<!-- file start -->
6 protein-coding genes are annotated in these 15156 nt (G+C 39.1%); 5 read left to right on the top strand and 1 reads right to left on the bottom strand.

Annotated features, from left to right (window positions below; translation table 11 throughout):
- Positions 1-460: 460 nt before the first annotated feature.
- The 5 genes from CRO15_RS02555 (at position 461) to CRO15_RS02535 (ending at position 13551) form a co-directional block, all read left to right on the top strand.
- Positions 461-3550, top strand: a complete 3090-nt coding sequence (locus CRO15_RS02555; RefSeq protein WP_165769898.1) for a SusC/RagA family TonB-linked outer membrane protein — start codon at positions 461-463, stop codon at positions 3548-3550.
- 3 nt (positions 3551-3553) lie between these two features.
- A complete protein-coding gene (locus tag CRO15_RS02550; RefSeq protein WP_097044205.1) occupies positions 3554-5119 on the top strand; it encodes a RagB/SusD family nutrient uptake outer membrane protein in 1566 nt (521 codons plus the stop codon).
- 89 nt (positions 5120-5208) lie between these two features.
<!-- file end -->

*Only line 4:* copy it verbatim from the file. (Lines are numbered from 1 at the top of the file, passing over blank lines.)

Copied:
- The 5 genes from CRO15_RS02555 (at position 461) to CRO15_RS02535 (ending at position 13551) form a co-directional block, all read left to right on the top strand.